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Hoof | Regional News


Written by: Kerrin P. Sharpe

Te Herenga Waka University Press

Reviewed by: Miya Dawson

Hoof is my favourite book I have reviewed for Regional News so far, yet also the book I understood the least. Kerrin P. Sharpe’s latest poetry collection features an eclectic mix of horses, celebrities, and small villages, tied together by beautiful writing throughout. The poetry is evocative in its descriptions and careful in its word choice, full of sentence fragments blending into each other and attention paid to small details. The metaphors and references left me lost several times and I relied upon the Notes section at the end for further explanations, but I liked the writing style so much I didn’t mind. It is how I would like to write if I were a poet!

The book is divided into three sections, each one introduced by a poem about a train that sets the tone as we travel through the chapter that follows. The first features nature and family, the second weddings and famous people, and the third colder climes like Russia, Greenland, and Antarctica.

Several of the poems in the collection have won or been commended for awards, with the ways of rain and te hau o te atua | the breath of heaven being personal favourites. It is easy to see why Sharpe is as widely published as she is.

Voice is given to those usually voiceless: workhorses, trees, and even wind turbines watching over a cemetery. There is a tone of environmentalism in several poems, with still describing deforestation and from letters to Johanna referencing oil spills and global warming. Reverence and respect are demanded for the world and all its inhabitants. The reader also learns about New Zealand’s history of Antarctic exploration. The final poems drop names of explorers, their dogs, and the places they visited like Osman the Great drops off the Terra Nova – a reference you will get if you read the book.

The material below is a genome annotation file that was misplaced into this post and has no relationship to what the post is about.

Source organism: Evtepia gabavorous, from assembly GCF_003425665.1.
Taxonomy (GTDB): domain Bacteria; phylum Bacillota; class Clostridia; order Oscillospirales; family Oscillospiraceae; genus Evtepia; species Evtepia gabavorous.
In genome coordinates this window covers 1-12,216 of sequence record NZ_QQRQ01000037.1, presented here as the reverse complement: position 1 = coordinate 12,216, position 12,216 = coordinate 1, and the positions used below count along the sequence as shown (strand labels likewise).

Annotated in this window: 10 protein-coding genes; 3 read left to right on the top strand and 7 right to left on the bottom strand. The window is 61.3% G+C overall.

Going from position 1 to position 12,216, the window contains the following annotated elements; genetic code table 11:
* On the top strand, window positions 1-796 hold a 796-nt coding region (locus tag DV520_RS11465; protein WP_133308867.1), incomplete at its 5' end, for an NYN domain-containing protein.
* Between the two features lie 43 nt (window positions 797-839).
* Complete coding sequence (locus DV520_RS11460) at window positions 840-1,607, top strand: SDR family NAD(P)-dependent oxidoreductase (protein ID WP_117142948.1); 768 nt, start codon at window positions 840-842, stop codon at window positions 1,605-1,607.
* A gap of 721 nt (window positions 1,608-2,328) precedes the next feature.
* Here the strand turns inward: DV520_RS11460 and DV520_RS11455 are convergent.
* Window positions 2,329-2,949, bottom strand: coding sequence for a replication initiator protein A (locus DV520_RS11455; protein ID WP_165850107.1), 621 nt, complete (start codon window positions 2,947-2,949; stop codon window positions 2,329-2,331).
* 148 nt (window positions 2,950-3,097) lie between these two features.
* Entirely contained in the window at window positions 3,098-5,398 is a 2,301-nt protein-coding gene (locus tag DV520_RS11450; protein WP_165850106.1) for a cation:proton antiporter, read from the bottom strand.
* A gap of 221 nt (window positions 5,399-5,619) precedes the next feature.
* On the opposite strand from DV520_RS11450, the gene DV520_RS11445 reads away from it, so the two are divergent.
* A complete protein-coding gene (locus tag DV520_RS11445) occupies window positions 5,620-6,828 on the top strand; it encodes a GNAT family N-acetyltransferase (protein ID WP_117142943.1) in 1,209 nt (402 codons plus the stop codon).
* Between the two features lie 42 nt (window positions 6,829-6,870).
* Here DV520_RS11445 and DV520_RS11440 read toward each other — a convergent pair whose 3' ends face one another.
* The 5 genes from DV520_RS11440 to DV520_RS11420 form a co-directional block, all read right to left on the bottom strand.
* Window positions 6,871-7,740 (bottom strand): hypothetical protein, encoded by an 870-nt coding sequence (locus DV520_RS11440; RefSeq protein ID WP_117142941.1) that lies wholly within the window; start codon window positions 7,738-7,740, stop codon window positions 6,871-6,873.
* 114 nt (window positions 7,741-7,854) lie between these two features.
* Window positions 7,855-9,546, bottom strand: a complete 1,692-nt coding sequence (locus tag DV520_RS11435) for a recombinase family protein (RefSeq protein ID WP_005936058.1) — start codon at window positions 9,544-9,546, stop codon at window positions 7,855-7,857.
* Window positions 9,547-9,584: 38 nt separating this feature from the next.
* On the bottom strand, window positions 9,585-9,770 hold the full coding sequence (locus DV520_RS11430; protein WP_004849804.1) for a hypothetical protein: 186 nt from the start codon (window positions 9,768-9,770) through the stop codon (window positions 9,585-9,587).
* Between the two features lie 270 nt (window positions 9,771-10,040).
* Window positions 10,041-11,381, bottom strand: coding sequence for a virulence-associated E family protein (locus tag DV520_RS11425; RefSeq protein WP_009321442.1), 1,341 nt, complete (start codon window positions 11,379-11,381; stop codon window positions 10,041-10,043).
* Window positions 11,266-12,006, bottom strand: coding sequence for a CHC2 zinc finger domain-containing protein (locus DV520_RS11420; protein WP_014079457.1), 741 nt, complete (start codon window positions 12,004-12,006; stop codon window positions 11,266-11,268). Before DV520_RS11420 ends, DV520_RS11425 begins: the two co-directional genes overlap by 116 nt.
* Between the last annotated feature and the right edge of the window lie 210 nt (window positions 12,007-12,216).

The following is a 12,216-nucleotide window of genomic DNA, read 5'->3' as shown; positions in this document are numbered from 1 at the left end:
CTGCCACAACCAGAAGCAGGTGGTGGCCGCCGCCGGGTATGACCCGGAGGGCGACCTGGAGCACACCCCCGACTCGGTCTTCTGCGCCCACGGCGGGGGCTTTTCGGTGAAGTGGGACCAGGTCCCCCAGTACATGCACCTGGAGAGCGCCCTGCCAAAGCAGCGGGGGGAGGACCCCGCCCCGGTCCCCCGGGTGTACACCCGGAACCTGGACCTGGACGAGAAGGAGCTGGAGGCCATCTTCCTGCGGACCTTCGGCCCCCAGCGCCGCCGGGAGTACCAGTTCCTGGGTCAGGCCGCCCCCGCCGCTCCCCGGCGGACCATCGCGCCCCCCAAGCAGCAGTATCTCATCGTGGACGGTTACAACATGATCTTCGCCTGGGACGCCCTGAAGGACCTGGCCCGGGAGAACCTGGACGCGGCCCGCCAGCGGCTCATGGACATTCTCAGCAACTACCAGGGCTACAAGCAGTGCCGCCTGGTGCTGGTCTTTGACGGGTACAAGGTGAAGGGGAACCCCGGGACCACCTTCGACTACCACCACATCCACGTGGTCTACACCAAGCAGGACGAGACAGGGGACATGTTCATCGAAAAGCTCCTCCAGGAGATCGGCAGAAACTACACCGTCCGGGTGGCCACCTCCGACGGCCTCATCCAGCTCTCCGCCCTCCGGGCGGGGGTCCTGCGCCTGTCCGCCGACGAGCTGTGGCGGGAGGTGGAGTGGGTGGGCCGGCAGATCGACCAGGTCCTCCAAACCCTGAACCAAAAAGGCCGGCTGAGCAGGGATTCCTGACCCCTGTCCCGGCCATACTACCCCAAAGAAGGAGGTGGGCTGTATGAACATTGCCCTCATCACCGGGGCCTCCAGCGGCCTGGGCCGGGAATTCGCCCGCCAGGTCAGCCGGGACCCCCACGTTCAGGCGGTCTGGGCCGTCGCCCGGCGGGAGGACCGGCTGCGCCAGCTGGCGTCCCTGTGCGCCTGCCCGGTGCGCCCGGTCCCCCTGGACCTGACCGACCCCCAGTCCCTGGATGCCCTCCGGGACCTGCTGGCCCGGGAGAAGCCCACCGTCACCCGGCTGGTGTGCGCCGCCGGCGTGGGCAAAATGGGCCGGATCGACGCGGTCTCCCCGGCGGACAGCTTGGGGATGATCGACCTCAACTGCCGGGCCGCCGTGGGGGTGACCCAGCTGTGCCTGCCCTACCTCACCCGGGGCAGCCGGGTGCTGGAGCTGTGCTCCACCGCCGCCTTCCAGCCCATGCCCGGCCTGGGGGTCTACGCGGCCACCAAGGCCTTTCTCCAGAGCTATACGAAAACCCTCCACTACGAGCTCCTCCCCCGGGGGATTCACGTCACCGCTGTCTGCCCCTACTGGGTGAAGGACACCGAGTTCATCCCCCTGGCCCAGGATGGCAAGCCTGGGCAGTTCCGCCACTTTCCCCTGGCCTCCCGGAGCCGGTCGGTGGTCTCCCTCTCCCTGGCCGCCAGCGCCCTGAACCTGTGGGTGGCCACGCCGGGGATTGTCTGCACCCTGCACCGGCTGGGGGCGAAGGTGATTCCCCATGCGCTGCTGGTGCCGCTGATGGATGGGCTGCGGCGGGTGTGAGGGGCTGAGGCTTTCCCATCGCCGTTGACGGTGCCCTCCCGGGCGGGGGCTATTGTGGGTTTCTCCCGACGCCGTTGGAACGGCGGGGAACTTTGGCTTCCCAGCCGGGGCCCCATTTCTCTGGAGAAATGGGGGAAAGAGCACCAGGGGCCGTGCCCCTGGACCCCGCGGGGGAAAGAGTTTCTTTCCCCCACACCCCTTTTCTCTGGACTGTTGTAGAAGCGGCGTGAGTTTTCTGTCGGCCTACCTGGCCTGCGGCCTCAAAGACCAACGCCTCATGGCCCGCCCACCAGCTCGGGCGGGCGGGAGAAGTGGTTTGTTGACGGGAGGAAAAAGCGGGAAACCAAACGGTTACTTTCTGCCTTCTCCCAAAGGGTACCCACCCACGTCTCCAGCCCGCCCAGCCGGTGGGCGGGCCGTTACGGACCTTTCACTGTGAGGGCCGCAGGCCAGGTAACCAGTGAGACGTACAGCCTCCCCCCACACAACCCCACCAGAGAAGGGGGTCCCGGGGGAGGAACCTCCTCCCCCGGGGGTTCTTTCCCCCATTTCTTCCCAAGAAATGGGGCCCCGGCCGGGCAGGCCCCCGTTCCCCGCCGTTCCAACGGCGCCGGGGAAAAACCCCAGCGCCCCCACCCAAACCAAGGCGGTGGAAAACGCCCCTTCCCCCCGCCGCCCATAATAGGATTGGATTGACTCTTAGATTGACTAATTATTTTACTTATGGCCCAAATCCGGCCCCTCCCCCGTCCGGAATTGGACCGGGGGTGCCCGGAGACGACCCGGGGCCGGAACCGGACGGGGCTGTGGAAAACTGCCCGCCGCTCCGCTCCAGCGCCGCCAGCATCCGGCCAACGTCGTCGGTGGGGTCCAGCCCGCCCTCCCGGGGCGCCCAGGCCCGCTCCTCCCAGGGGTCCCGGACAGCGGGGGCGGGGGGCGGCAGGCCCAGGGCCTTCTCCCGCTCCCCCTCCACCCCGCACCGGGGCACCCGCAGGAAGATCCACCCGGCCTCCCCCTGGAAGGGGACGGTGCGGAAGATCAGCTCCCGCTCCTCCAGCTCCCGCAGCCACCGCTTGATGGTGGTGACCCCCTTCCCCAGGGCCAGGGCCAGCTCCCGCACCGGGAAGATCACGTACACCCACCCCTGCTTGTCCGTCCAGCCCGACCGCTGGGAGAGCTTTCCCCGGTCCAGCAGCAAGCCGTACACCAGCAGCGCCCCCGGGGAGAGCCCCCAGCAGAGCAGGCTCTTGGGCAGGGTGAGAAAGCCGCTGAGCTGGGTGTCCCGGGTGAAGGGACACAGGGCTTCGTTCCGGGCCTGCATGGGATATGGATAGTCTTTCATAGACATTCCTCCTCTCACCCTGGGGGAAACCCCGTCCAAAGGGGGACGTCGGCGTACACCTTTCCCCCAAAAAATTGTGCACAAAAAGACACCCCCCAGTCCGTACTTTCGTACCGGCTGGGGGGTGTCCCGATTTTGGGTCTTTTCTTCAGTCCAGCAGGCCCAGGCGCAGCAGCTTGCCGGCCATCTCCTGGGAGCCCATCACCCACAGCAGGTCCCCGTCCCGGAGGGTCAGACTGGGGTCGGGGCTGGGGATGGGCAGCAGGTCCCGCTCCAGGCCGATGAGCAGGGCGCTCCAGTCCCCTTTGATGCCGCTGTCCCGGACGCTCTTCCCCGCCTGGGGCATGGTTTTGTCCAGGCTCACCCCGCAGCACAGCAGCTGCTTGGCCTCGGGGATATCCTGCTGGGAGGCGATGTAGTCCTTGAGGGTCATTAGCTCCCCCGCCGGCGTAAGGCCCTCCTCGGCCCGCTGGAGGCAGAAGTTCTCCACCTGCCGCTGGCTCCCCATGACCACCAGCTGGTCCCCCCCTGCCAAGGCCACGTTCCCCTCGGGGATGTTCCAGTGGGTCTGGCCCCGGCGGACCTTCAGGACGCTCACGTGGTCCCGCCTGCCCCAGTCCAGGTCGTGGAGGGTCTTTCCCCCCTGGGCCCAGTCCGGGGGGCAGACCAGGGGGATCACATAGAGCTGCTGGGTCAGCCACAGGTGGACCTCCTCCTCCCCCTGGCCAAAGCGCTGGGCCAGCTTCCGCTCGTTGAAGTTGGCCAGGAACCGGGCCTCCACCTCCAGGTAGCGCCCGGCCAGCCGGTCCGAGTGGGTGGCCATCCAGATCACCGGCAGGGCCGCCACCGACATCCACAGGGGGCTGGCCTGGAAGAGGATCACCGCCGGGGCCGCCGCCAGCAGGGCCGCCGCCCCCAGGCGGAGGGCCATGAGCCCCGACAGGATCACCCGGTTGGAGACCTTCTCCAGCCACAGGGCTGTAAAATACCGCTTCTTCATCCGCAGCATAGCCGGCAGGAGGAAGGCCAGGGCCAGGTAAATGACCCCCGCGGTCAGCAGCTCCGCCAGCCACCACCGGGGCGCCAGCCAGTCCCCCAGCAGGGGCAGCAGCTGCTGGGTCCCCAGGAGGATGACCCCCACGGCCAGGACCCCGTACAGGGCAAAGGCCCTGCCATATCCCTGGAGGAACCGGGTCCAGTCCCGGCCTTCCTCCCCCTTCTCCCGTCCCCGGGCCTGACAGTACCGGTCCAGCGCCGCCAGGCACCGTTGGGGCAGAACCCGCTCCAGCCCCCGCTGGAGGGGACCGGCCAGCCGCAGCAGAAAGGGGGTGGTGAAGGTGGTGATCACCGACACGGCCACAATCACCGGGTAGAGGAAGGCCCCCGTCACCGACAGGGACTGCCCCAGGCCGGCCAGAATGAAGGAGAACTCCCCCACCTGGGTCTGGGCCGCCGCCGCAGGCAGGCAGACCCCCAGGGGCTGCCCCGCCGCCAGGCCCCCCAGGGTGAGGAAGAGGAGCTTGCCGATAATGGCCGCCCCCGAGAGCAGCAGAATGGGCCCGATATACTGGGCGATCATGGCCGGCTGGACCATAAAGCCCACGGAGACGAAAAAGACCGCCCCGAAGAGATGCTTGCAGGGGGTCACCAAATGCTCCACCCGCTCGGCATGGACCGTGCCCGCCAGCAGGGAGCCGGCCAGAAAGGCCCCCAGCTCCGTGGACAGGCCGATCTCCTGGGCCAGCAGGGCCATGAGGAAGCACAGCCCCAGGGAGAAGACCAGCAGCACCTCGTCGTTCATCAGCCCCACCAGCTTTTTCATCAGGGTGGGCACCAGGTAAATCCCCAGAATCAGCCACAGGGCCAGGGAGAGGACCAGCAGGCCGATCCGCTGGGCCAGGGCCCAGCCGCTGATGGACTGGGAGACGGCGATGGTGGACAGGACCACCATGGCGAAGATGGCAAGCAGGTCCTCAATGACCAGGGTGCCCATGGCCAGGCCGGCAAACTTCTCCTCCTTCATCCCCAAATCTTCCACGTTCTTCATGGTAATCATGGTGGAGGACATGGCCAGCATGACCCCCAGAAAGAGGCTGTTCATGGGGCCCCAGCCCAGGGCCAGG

My main takeaway, however, was Sharpe’s way of using brief and specific detail to paint a picture of her world.

End Times | Regional News

End Times

Written by: Rebecca Priestley

Te Herenga Waka University Press

Reviewed by: Courtney Rose Brown

End Times explores the recurring dread of the end of the world. It flips between New Zealand in the 80s and the early 2020s (set post-COVID, but pre-Cyclone Gabrielle).

End Times follows teenage girls Rebecca and Maz as they try to cope with knowing that the future is uncertain. With an uproar of political unrest, the friends find themselves in the punk scene during the Springbok Tour, the nuclear age, and the Homosexual Law Reform Act. However, they leave their punk youth behind as they step through the church door, rebelling the only way they could against their feminist mothers. This time is reflective as they test out “lukewarm Christianity” and explore the need to anchor themselves in something.

Nowadays, Maz is an engineer and Rebecca a science historian. Rebecca is worried about global warming and it’s all she can think about. The book is interspersed with facts about climate change, which are interesting at first. They provide insight into what damage can be done even with renewable energy and the risks we currently face, especially in New Zealand. There’s huge value in knowing the history of the land, what can happen to Earth, and the current state of things. However, the facts quickly become heavy-handed. Imbuing a personal storyline with journalistic intent and switching between the two can be jarring and narratively confusing.

Rebecca tries to find ties to the land, to the country, to the future. She tracks down her maternal family history while she also interviews locals about COVID and climate change. She wonders, when was the best time for humans? Back then, we knew our children would have brighter futures even if our own lives were difficult. Now that we have access to more information, we have better lives but must face the uncomfortable fact that the next generation will not.